If you do decide to go to Big Bend, e-mail me and I will send you a long message copied from one I sent to a friend asking for info. I have at least one extra park visitor map I could send you, too. Since I also live in CO, I can suggest auto routes and other things to see on your way down.

Good luck and post back here as you make your way into the world of kayaking.

Big Bend gets very crowded during Christmas week.

a bit of advice from a stranger

– Last Updated: Dec-20-04 9:36 AM EST –

Very sorry to hear about your loved one.
You may by way of accident find a way to deal with your loss while paddling. You may find solace in the people you meet and through the experiences you have while pursuing paddling; but I don't think you can replace a person with a hobby. There is no way to fill that void with paddling. I have met a lot of people through paddling, some of whom have been dealt a blow like yours, and ultimately they dropped out of paddling. Mainly because they came to understand what I said above.

That said.
What interests you about getting on the water? If you live in colorado is it white water? Or is it touring, or both?

Good start
You are off to a good start in every way you mention.

As far as a warm place to go, I defer to the other fellows. I paddled with my wife and daughter in the Fla Keys one February. I will never forget my daughter’s fear as we paddled into a mangrove forest, nor her delight as we chased a small sand shark around a lagoon.

For me, paddling is paddling. I too love ‘the river’, whichever river it may be. However, everything I learn about paddling on flatwater is directly useful on the river. Of course, there’s much more to learn when there’s current. Perhaps an nice intro to paddling on some flatwater like the Fla Keys and applying it to moving water in your own area in the Spring. In the meanwhile find a local club and get involved. The outfitter can help you with that. Folks in the club will lend you boats and help you get started. River people are like that. You’ll find conservatives, liberals, born-again Christians, pagans, the reformed, and the not-so-reformed, and they’ll all share a love for the river. They’ll all look you square in the eye, share your pain, and share their passion. That’s river folk. You can’t beat them. Paddle their boats. See what you like. Get that. You’ll pass it on when it’s your turn.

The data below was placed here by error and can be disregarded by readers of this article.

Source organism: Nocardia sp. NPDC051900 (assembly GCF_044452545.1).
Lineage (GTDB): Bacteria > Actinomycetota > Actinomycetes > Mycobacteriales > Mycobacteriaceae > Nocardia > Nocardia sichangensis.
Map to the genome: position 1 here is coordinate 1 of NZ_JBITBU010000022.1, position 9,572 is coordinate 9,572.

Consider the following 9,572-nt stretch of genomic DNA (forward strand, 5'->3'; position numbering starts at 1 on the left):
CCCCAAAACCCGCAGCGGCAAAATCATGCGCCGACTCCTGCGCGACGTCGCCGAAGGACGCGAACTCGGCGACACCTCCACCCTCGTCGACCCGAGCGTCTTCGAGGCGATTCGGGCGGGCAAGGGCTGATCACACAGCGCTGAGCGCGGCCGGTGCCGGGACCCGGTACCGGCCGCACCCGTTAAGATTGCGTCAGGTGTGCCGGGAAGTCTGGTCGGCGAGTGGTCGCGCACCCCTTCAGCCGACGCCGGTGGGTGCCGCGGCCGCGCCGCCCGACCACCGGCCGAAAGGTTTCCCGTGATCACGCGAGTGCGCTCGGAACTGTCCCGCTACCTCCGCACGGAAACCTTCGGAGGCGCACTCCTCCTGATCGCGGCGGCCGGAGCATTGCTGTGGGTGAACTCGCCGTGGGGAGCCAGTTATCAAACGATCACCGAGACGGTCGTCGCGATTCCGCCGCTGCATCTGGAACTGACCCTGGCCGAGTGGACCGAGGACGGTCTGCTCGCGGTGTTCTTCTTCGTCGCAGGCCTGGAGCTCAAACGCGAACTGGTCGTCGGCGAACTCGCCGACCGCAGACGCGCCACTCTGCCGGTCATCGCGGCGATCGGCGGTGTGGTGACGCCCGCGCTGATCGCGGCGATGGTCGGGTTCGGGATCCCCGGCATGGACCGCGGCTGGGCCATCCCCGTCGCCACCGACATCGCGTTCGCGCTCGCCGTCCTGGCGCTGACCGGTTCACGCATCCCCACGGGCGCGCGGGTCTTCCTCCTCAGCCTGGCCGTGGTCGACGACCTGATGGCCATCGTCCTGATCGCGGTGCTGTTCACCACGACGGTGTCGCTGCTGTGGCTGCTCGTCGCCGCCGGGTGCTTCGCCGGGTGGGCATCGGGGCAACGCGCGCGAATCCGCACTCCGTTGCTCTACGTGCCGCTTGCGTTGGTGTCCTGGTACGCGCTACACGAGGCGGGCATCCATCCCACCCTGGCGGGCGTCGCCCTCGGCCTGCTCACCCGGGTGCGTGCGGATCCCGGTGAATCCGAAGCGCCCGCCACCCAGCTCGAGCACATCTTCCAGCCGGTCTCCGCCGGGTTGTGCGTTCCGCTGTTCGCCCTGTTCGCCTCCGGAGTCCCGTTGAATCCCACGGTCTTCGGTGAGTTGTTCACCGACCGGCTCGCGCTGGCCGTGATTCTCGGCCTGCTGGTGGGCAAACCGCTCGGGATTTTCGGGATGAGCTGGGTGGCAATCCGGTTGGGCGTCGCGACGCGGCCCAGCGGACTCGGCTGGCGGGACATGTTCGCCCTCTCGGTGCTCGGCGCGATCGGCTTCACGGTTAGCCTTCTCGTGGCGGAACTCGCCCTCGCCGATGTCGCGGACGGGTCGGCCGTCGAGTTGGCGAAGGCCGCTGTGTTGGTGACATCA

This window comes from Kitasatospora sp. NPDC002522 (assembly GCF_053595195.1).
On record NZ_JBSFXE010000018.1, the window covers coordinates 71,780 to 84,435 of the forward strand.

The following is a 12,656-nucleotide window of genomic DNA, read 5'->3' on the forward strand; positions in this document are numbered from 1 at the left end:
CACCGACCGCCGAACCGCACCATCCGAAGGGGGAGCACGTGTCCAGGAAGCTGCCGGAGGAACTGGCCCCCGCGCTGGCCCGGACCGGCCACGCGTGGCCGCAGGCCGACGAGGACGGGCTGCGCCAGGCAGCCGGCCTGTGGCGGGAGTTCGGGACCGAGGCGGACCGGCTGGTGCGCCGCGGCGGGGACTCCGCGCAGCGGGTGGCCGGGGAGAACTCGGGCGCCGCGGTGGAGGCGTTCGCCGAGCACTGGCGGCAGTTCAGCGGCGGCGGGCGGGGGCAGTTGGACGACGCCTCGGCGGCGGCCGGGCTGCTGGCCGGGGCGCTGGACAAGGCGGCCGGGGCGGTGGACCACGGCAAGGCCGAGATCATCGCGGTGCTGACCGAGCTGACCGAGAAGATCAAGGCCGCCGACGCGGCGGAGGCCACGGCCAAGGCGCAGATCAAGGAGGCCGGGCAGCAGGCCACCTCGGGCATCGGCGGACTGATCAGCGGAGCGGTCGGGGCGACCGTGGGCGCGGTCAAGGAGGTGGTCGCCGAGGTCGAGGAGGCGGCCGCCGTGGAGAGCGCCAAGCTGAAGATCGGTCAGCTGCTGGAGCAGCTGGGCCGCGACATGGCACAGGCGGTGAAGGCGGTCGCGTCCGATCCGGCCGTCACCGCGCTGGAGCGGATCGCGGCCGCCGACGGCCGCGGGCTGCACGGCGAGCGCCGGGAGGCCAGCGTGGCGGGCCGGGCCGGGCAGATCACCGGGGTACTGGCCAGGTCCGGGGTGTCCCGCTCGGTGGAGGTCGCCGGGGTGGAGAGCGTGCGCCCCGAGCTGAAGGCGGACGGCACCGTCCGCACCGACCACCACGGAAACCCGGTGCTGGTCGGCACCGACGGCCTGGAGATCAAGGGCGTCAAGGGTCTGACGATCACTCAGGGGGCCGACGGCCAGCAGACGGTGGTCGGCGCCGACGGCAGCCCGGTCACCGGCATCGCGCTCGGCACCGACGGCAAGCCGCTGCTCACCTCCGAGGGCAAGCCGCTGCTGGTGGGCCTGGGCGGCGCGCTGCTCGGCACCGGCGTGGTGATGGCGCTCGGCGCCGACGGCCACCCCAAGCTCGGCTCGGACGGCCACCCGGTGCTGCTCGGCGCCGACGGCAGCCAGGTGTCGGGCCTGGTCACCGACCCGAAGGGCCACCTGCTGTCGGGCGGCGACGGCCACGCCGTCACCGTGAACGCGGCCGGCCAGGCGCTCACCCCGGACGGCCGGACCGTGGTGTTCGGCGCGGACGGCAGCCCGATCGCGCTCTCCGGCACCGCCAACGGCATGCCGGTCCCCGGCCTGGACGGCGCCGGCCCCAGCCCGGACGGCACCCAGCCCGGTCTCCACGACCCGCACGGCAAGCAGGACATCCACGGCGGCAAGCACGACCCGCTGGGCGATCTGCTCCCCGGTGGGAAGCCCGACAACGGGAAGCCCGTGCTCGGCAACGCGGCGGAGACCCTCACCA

• Big D

Sorry to Hear Of Your Loss
My Dad passed away last month, and I am spending my first Christamas without parents. I quess that is a natural part of life. Lossing a mate at such a young age is not…

I am in Northern California. It gets a little too cold for beginners here, but southern Califonria is not so bad… I hear good things about Aqua Aeventures… They can hook you up with whaterver you need. Personally, I turn to the ocean for perspective in times of loss…

Howdy Dane
Well I think you got some good advice so far, though as far as Big Bend goes you may want to get take a guided trip, there can be some serious white water and it is very remote, no place for a beginner to try. Check out the local outfitters and see what they have to offer, canoes are another option as well. Maybe a local paddling club is a good way to seek some info about the local paddling scene?

I am sad to hear of your loss. Cancer is a terrible afflication on mankind. I work at M.D. Anderson in Houston and know all too well of the destruction this disease causes. I think you are on the right track, keep strong and seek happiness. Peace.

How About A Pool Class
That’s heartbreaking. I’m so sorry to hear about your loss. I think you’re doing the right thing.

With that said, if there is a place nearby that offers winter pool classes, I can vouch for it being very safe, lots of fun, and maybe it will fill that empty place with some new paddling friends. I’ve found paddlers to be really nice people.

A good journey ahead…Lou

Start on the net
Florida has been suggested and is a good winter option because we enjoy warm weather here. Check the website of Adventure Times in West Palm Beach and Jackson’s in the Tampa area as well as the one already mentioned in Key Largo.

You might also see what is available in Southern California and Baja, which also have nice weather now and would be easier for you to reach from Colorado.

I suggest that you start with a skills class and then go on an outing or two with the company that you pick. Your first outings might be half or whole days, then a weekend, and finally a week or ten days with an organized tour. Don’t buy anything until you figure out what you like and what works best for you.

Next summer repeat the process in Colorado with a river outfitter. Then decide what to buy. If you want to do it all, you are going to need at least 2 totally different types of kayaks.

Finally, remember to relax and have fun. My heart goes out to you. I hope you recover successfully from the ordeal that you and she went through together.